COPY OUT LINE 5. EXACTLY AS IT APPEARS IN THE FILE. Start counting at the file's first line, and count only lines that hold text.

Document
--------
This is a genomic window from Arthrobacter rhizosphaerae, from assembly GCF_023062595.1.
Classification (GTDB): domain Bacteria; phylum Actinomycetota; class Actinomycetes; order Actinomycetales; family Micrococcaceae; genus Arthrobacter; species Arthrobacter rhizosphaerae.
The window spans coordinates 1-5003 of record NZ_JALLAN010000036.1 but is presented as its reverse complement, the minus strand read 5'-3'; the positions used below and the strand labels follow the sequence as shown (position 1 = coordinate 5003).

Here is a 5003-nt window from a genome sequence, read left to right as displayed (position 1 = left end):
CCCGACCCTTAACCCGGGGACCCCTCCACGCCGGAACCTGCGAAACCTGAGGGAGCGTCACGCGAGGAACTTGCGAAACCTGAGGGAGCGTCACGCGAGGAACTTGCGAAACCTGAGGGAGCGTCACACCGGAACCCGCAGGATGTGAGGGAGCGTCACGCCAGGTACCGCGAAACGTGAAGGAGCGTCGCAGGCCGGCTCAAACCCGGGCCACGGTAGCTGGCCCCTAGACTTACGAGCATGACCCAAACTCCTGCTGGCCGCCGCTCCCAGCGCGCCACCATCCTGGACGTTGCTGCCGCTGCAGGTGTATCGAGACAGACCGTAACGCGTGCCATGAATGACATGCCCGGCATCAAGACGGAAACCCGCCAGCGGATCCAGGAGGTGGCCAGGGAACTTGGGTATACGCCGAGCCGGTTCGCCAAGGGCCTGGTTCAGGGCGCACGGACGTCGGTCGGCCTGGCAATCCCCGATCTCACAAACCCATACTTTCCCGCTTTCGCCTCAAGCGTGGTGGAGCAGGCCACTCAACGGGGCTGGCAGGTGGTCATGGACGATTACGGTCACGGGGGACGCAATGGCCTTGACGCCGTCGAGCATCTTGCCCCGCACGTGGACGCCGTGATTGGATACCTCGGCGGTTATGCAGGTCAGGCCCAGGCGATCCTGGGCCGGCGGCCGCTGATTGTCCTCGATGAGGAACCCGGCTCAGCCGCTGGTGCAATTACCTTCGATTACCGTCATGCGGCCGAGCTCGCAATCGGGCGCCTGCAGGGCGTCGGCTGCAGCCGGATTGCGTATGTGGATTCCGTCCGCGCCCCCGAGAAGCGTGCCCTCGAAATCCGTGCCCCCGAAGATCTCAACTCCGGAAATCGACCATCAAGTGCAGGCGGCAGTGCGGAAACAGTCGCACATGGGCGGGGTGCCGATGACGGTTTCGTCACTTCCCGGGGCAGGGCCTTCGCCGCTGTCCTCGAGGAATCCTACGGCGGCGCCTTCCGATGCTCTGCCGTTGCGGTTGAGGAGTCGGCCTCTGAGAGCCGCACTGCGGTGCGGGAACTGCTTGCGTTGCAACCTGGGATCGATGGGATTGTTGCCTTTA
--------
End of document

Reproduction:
CCCGACCCTTAACCCGGGGACCCCTCCACGCCGGAACCTGCGAAACCTGAGGGAGCGTCACGCGAGGAACTTGCGAAACCTGAGGGAGCGTCACGCGAGGAACTTGCGAAACCTGAGGGAGCGTCACACCGGAACCCGCAGGATGTGAGGGAGCGTCACGCCAGGTACCGCGAAACGTGAAGGAGCGTCGCAGGCCGGCTCAAACCCGGGCCACGGTAGCTGGCCCCTAGACTTACGAGCATGACCCAAACTCCTGCTGGCCGCCGCTCCCAGCGCGCCACCATCCTGGACGTTGCTGCCGCTGCAGGTGTATCGAGACAGACCGTAACGCGTGCCATGAATGACATGCCCGGCATCAAGACGGAAACCCGCCAGCGGATCCAGGAGGTGGCCAGGGAACTTGGGTATACGCCGAGCCGGTTCGCCAAGGGCCTGGTTCAGGGCGCACGGACGTCGGTCGGCCTGGCAATCCCCGATCTCACAAACCCATACTTTCCCGCTTTCGCCTCAAGCGTGGTGGAGCAGGCCACTCAACGGGGCTGGCAGGTGGTCATGGACGATTACGGTCACGGGGGACGCAATGGCCTTGACGCCGTCGAGCATCTTGCCCCGCACGTGGACGCCGTGATTGGATACCTCGGCGGTTATGCAGGTCAGGCCCAGGCGATCCTGGGCCGGCGGCCGCTGATTGTCCTCGATGAGGAACCCGGCTCAGCCGCTGGTGCAATTACCTTCGATTACCGTCATGCGGCCGAGCTCGCAATCGGGCGCCTGCAGGGCGTCGGCTGCAGCCGGATTGCGTATGTGGATTCCGTCCGCGCCCCCGAGAAGCGTGCCCTCGAAATCCGTGCCCCCGAAGATCTCAACTCCGGAAATCGACCATCAAGTGCAGGCGGCAGTGCGGAAACAGTCGCACATGGGCGGGGTGCCGATGACGGTTTCGTCACTTCCCGGGGCAGGGCCTTCGCCGCTGTCCTCGAGGAATCCTACGGCGGCGCCTTCCGATGCTCTGCCGTTGCGGTTGAGGAGTCGGCCTCTGAGAGCCGCACTGCGGTGCGGGAACTGCTTGCGTTGCAACCTGGGATCGATGGGATTGTTGCCTTTA